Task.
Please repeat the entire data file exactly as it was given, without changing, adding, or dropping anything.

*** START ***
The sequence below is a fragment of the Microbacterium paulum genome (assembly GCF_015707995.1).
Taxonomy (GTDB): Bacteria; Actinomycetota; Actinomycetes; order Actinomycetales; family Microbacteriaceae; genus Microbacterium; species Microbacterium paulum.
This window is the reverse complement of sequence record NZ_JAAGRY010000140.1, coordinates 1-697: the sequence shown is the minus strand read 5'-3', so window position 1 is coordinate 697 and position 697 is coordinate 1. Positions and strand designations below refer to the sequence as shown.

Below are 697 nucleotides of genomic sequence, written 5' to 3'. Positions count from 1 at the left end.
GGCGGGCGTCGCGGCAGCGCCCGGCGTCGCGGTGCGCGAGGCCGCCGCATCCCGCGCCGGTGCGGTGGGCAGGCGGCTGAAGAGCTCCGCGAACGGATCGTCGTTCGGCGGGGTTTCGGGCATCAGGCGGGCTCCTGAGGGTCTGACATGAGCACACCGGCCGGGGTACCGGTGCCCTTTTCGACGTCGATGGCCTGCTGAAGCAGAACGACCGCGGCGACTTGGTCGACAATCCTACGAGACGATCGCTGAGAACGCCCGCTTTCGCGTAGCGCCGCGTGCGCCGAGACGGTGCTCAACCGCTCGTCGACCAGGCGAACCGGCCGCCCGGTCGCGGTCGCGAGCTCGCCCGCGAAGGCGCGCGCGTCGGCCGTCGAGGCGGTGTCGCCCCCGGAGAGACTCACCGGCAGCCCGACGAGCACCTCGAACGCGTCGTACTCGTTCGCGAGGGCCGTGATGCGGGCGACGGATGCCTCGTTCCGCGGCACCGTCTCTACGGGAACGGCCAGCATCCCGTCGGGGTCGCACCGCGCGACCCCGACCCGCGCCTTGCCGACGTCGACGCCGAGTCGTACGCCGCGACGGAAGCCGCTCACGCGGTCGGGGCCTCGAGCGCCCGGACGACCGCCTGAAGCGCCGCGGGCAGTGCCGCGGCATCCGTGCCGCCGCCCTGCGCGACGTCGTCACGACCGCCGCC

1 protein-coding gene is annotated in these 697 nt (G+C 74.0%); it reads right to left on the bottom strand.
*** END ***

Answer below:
The sequence below is a fragment of the Microbacterium paulum genome (assembly GCF_015707995.1).
Taxonomy (GTDB): Bacteria; Actinomycetota; Actinomycetes; order Actinomycetales; family Microbacteriaceae; genus Microbacterium; species Microbacterium paulum.
This window is the reverse complement of sequence record NZ_JAAGRY010000140.1, coordinates 1-697: the sequence shown is the minus strand read 5'-3', so window position 1 is coordinate 697 and position 697 is coordinate 1. Positions and strand designations below refer to the sequence as shown.

Below are 697 nucleotides of genomic sequence, written 5' to 3'. Positions count from 1 at the left end.
GGCGGGCGTCGCGGCAGCGCCCGGCGTCGCGGTGCGCGAGGCCGCCGCATCCCGCGCCGGTGCGGTGGGCAGGCGGCTGAAGAGCTCCGCGAACGGATCGTCGTTCGGCGGGGTTTCGGGCATCAGGCGGGCTCCTGAGGGTCTGACATGAGCACACCGGCCGGGGTACCGGTGCCCTTTTCGACGTCGATGGCCTGCTGAAGCAGAACGACCGCGGCGACTTGGTCGACAATCCTACGAGACGATCGCTGAGAACGCCCGCTTTCGCGTAGCGCCGCGTGCGCCGAGACGGTGCTCAACCGCTCGTCGACCAGGCGAACCGGCCGCCCGGTCGCGGTCGCGAGCTCGCCCGCGAAGGCGCGCGCGTCGGCCGTCGAGGCGGTGTCGCCCCCGGAGAGACTCACCGGCAGCCCGACGAGCACCTCGAACGCGTCGTACTCGTTCGCGAGGGCCGTGATGCGGGCGACGGATGCCTCGTTCCGCGGCACCGTCTCTACGGGAACGGCCAGCATCCCGTCGGGGTCGCACCGCGCGACCCCGACCCGCGCCTTGCCGACGTCGACGCCGAGTCGTACGCCGCGACGGAAGCCGCTCACGCGGTCGGGGCCTCGAGCGCCCGGACGACCGCCTGAAGCGCCGCGGGCAGTGCCGCGGCATCCGTGCCGCCGCCCTGCGCGACGTCGTCACGACCGCCGCC

1 protein-coding gene is annotated in these 697 nt (G+C 74.0%); it reads right to left on the bottom strand.